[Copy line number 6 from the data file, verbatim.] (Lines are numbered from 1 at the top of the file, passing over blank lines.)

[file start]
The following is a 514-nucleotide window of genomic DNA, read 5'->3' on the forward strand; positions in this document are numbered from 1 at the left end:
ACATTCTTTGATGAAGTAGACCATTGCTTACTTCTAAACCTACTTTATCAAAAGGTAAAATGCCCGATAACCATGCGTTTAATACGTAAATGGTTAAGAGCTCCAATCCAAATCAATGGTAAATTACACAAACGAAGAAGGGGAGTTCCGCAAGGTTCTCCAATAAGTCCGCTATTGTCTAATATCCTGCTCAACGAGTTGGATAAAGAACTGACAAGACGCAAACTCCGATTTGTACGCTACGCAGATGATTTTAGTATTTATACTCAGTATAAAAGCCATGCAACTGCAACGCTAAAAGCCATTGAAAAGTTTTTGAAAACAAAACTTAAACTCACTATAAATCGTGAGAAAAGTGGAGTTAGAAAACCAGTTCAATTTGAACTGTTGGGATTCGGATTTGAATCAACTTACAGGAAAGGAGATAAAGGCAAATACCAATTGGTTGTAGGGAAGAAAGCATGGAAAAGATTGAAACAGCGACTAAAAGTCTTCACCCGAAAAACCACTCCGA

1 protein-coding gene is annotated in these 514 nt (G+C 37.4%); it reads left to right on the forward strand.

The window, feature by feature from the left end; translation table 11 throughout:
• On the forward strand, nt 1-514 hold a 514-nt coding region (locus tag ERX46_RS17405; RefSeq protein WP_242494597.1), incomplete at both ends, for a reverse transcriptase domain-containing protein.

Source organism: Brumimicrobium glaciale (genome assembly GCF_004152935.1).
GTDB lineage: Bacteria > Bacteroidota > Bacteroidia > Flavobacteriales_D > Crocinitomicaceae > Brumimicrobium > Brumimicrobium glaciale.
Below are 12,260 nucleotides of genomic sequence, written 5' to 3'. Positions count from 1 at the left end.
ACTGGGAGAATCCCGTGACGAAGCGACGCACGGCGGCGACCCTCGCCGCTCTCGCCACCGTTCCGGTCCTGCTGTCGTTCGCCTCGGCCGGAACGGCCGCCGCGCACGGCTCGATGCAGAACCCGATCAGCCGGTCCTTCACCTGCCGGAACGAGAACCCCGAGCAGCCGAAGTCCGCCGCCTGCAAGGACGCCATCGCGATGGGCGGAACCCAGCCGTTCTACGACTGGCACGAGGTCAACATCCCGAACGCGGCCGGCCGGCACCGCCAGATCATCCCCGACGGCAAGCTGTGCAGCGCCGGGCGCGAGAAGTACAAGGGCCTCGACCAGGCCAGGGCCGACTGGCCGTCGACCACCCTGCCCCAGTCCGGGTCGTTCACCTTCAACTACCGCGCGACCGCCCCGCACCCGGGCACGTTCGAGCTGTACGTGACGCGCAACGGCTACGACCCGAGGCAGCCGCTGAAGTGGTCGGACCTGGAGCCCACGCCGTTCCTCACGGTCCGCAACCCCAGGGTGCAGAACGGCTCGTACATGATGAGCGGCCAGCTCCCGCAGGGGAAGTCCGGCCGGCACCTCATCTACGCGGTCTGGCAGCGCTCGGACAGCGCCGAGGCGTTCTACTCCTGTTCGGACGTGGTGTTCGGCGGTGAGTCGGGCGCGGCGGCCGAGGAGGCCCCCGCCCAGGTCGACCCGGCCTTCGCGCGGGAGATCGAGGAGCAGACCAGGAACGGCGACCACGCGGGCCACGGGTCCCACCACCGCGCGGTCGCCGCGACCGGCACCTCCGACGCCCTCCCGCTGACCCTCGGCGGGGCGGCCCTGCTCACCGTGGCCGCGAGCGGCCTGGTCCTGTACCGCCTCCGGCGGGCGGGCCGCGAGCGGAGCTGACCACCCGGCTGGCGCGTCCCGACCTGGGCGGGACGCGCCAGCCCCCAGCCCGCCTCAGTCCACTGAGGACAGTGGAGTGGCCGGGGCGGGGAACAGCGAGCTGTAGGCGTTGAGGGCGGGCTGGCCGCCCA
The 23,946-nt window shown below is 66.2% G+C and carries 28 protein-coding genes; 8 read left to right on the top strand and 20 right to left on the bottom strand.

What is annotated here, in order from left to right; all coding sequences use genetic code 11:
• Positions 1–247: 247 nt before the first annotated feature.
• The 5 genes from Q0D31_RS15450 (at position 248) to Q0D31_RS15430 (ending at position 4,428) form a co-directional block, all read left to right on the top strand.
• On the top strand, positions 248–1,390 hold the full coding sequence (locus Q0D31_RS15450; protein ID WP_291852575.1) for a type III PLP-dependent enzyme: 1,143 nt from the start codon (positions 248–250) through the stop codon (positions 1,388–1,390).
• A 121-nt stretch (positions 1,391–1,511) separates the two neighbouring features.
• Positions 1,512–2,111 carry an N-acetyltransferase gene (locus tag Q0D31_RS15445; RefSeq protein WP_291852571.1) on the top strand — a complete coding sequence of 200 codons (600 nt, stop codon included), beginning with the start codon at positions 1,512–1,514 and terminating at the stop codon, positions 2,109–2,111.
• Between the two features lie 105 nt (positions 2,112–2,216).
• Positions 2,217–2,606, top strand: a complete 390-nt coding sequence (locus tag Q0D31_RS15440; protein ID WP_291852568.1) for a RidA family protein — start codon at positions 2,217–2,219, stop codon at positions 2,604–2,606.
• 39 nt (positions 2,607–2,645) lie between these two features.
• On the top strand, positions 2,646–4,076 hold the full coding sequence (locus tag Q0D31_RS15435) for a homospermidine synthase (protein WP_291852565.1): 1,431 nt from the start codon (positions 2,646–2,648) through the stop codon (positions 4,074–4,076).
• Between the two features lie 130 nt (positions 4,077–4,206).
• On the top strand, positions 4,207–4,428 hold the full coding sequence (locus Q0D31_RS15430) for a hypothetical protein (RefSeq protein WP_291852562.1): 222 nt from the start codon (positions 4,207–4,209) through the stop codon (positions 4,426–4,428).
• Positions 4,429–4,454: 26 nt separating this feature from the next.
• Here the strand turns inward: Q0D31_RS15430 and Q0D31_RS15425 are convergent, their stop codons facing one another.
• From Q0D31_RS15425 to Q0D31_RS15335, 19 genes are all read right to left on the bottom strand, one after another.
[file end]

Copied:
Source organism: Brumimicrobium glaciale (genome assembly GCF_004152935.1).